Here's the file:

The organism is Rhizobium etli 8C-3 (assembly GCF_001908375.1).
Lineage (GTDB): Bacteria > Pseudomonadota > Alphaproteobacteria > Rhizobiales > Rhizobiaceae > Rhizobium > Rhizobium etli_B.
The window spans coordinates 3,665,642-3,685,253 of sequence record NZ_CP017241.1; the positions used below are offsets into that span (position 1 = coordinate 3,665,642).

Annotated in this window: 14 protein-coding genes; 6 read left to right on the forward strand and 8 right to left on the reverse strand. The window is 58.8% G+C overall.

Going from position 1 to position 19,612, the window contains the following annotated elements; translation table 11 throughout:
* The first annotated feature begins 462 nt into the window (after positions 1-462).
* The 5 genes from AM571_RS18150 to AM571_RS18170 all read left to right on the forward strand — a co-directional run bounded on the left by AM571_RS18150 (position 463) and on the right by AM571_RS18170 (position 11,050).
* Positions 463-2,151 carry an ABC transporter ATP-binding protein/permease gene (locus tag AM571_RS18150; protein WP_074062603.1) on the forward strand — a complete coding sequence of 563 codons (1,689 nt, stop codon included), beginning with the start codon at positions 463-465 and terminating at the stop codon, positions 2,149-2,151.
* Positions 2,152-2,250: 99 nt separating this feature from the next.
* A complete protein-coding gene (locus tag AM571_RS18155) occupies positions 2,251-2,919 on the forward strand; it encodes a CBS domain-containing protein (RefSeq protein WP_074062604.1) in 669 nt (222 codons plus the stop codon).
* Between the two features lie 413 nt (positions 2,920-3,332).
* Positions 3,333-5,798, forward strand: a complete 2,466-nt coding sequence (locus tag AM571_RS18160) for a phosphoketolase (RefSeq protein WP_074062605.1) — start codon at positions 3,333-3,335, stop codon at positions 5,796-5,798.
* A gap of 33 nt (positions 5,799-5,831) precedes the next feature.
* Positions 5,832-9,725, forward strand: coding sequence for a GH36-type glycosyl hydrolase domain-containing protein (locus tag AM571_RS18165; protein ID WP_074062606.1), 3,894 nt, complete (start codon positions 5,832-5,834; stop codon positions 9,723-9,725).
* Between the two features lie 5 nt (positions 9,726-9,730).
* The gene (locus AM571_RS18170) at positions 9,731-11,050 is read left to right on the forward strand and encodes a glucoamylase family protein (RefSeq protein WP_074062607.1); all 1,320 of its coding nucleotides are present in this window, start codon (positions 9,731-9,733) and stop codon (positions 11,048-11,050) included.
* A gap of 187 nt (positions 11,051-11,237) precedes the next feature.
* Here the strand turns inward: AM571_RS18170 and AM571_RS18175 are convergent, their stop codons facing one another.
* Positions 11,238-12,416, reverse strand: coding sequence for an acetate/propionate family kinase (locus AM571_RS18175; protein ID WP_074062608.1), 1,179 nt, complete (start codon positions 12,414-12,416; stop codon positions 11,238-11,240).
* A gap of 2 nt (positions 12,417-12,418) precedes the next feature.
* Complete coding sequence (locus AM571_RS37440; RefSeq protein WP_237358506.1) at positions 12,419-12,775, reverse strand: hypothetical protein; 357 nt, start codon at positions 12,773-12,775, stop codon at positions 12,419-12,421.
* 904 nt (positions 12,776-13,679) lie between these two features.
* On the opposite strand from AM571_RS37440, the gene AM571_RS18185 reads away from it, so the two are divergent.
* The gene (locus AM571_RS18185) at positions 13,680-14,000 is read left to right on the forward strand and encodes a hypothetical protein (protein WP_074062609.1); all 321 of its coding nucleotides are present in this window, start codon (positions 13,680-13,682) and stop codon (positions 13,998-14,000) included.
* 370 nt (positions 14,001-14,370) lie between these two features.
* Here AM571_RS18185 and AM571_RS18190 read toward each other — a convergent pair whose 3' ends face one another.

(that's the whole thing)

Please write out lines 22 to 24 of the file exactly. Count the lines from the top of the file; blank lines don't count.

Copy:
* 904 nt (positions 12,776-13,679) lie between these two features.
* On the opposite strand from AM571_RS37440, the gene AM571_RS18185 reads away from it, so the two are divergent.
* The gene (locus AM571_RS18185) at positions 13,680-14,000 is read left to right on the forward strand and encodes a hypothetical protein (protein WP_074062609.1); all 321 of its coding nucleotides are present in this window, start codon (positions 13,680-13,682) and stop codon (positions 13,998-14,000) included.